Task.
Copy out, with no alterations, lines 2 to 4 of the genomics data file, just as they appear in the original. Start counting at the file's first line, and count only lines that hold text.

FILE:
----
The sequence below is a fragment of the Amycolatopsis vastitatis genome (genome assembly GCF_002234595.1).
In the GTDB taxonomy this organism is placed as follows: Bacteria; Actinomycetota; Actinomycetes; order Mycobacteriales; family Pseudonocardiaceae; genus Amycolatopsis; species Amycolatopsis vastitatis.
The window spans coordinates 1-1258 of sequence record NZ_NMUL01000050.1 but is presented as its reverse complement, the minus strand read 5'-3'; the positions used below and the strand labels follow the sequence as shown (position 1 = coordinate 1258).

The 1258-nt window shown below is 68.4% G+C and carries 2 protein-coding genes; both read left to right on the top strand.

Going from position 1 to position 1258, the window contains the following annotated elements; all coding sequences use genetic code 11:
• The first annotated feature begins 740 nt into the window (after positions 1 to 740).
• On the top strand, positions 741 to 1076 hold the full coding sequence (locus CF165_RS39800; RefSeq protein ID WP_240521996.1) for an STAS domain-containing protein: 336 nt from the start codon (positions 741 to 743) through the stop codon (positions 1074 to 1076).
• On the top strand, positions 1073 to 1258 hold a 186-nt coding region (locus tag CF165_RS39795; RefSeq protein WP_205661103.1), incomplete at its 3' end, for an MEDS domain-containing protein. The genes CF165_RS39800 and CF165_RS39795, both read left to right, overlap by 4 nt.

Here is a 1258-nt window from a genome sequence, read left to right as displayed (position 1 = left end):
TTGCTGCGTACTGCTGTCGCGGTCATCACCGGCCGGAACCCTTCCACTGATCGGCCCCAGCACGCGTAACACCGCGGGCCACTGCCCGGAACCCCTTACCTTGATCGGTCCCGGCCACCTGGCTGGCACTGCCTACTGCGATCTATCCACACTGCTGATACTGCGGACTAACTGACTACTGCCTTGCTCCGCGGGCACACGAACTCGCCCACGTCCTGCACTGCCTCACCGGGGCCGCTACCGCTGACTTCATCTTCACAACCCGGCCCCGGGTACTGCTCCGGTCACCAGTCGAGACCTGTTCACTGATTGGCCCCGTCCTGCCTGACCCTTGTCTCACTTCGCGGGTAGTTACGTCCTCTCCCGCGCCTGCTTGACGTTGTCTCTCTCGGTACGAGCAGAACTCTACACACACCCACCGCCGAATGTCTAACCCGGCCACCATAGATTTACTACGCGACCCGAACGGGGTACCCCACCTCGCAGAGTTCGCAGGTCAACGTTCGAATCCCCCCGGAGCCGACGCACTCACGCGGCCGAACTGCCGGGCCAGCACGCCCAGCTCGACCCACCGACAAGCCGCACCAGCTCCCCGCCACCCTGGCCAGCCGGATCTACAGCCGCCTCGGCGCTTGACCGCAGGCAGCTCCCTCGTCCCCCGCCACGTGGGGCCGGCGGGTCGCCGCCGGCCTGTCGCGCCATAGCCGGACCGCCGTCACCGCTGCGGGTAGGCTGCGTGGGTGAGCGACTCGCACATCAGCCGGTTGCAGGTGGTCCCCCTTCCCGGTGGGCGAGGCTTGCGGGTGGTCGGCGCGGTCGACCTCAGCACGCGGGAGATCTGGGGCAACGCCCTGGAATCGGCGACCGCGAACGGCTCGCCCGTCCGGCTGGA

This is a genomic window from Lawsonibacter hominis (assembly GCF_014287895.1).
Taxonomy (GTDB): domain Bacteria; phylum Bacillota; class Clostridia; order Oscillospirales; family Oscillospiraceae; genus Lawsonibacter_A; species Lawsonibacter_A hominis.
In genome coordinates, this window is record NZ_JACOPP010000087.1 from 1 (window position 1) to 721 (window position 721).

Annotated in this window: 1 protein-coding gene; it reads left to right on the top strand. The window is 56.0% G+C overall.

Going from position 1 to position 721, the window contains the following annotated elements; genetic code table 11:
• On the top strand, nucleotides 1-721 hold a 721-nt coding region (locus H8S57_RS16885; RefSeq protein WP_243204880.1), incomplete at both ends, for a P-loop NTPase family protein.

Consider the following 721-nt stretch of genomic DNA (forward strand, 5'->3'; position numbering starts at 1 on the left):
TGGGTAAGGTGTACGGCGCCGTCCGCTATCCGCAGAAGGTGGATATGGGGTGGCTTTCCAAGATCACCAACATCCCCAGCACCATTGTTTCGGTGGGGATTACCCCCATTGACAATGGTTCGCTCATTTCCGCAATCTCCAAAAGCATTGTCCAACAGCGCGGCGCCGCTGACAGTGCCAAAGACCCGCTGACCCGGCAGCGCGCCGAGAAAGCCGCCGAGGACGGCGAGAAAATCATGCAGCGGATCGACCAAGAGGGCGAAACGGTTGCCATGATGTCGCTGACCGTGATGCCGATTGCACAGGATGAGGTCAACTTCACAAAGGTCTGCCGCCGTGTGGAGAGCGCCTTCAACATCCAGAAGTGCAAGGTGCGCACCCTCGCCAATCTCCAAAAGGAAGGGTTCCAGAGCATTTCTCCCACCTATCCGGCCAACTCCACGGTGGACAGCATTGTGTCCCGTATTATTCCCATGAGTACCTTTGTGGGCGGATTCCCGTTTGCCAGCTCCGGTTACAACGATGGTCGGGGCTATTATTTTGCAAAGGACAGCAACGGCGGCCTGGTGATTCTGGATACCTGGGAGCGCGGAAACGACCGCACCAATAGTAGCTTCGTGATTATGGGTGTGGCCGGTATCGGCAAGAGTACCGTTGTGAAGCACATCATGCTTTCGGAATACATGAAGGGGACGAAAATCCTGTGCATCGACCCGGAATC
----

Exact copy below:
In the GTDB taxonomy this organism is placed as follows: Bacteria; Actinomycetota; Actinomycetes; order Mycobacteriales; family Pseudonocardiaceae; genus Amycolatopsis; species Amycolatopsis vastitatis.
The window spans coordinates 1-1258 of sequence record NZ_NMUL01000050.1 but is presented as its reverse complement, the minus strand read 5'-3'; the positions used below and the strand labels follow the sequence as shown (position 1 = coordinate 1258).

The 1258-nt window shown below is 68.4% G+C and carries 2 protein-coding genes; both read left to right on the top strand.